If you enjoyed this morning’s spotlight, you might like enjoy this ! Windsor popped by to tell us a little about his writing journey..,
Writing has always been a hobby of mine, and only recently (well into middle age) did I decide to see if I could make a go of actually publishing something I wrote. For people to read. Hopefully lots of people.
It has been quite the experience, transitioning from writing only for myself—and I wrote lots, with seven completed novels to date and many others in the works—to actually publishing for a broader audience. Certainly broader than my previous audience of just me.
From rough drafts circulated among friends, to hiring an editor to tell me what was really wrong with it, to working with designers to build a cover, even down to trying to figure out what genre it belonged in (sci-fi? dystopian? post-apocolyptic? new adult? space opera? all of the above? none of the above?) it has been a lesson in humility. Writing is easy—everything else about publishing is just business.
So what’s the motivation for going through with this, to harass my friends to read early drafts, to pay someone to edit my books, to have covers professionally designed, to stress about promoting it?
I think it all comes down to sharing in your art. I created something—a science fiction story about two boys caught up in a plan to free their world—and, in spite of the work it took to bring it to completion, I want to share it, in the hopes that some readers out there will connect with it. Although I write for myself, I don’t want to be selfish about it—I want to share my imagination and the worlds I create.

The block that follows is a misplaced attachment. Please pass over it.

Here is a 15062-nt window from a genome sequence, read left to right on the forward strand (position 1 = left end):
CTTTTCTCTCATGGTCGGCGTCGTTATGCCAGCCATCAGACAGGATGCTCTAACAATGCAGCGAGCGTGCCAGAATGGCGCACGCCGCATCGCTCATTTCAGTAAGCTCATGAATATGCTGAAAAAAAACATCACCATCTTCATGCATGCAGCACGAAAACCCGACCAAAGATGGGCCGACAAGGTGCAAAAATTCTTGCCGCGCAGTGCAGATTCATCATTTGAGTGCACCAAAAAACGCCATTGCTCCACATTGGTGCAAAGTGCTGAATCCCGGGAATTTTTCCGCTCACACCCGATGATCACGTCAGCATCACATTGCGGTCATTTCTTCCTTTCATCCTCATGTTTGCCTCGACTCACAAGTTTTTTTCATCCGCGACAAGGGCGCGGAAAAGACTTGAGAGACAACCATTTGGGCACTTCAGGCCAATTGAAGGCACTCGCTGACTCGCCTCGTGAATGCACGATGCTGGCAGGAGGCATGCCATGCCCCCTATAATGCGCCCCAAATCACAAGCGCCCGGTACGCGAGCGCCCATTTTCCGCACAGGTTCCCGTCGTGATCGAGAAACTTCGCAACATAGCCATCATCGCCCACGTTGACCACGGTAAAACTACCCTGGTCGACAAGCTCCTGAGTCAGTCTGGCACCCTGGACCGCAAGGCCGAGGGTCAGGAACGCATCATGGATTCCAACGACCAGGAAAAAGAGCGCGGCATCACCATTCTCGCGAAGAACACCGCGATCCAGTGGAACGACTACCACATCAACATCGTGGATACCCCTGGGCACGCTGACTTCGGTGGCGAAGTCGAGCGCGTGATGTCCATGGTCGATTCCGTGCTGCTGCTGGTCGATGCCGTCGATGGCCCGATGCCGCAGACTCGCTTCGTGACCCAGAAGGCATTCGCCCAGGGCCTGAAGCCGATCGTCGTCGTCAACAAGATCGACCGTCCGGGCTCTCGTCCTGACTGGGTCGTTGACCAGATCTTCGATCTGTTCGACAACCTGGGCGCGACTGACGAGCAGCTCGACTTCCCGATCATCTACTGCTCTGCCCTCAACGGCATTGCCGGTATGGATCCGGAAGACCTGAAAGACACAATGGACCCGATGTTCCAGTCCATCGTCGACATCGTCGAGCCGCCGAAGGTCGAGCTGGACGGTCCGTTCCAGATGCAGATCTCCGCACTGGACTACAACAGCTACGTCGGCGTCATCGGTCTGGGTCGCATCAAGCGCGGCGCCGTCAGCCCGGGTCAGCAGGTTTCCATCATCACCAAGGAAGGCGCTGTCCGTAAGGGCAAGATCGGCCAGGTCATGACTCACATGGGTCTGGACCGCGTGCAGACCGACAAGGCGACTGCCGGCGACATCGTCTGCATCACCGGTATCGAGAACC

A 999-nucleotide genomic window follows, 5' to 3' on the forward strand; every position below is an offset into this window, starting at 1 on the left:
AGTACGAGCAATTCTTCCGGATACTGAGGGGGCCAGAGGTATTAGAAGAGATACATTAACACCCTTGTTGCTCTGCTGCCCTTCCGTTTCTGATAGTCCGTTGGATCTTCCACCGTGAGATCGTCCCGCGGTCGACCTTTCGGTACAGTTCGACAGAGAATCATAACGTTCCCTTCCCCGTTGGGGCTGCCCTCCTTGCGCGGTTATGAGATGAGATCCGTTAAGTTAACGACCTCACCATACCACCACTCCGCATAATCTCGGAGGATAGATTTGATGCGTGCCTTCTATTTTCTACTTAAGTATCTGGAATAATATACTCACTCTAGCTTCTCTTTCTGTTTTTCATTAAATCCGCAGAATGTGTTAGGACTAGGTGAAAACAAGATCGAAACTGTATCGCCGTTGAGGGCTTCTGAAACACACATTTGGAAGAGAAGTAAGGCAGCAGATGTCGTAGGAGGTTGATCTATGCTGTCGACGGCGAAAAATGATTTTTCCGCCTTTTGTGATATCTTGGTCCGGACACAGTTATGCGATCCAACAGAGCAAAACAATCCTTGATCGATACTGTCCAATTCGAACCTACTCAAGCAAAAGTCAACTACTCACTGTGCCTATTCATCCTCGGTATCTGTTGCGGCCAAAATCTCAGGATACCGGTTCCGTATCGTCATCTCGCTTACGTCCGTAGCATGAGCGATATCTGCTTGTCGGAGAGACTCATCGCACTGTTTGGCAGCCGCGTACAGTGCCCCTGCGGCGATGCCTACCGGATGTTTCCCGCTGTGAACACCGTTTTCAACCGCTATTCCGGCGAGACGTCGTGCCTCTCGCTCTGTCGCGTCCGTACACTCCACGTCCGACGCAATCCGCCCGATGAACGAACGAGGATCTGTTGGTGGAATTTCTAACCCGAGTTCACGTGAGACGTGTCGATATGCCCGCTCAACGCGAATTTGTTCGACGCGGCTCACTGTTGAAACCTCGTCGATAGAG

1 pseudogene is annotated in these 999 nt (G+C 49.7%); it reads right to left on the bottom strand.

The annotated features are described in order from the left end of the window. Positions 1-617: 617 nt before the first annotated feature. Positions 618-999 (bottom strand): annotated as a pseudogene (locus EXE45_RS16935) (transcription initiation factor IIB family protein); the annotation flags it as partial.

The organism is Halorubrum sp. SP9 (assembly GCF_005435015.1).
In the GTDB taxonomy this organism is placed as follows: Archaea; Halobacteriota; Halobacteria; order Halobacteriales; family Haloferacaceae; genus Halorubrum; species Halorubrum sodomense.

I’ve often read that the business of publishing can seem entirely foreign (and unappealing) to the artistic temperament of authors. Having gone through the process, I understand this now. Sitting alone for weeks, putting your imaginary worlds and characters down on paper—it’s a very solitary endeavour. Actually publishing it, giving it a life of it’s own, letting it see the light of day—that’s something else entirely. But it’s interesting, this magical world of publishing.
And it won’t stop me from writing. Now if you’ll excuse me, I have some ideas I need to jot down.
Windsor Harries was born and raised in Toronto, Canada in the heady years between TV’s heyday and the internet revolution. He has been writing ever since he can remember. His early influences include Edgar Rice Burroughs and Doctor Who (Tom Baker, of course). For his mild-mannered secret identity, he works as a marketer in the financial services industry. He had written numerous books, but Prime is his first published novel.